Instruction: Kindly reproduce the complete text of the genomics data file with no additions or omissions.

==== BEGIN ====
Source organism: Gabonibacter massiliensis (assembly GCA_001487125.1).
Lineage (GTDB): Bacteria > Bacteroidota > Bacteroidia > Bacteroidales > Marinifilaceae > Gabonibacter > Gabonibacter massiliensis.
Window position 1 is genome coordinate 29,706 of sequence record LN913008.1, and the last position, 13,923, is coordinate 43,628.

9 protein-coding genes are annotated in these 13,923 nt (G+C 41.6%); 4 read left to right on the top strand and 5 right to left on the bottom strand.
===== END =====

Source organism: Gabonibacter massiliensis (assembly GCA_001487125.1).
Lineage (GTDB): Bacteria > Bacteroidota > Bacteroidia > Bacteroidales > Marinifilaceae > Gabonibacter > Gabonibacter massiliensis.
Window position 1 is genome coordinate 29,706 of sequence record LN913008.1, and the last position, 13,923, is coordinate 43,628.

9 protein-coding genes are annotated in these 13,923 nt (G+C 41.6%); 4 read left to right on the top strand and 5 right to left on the bottom strand.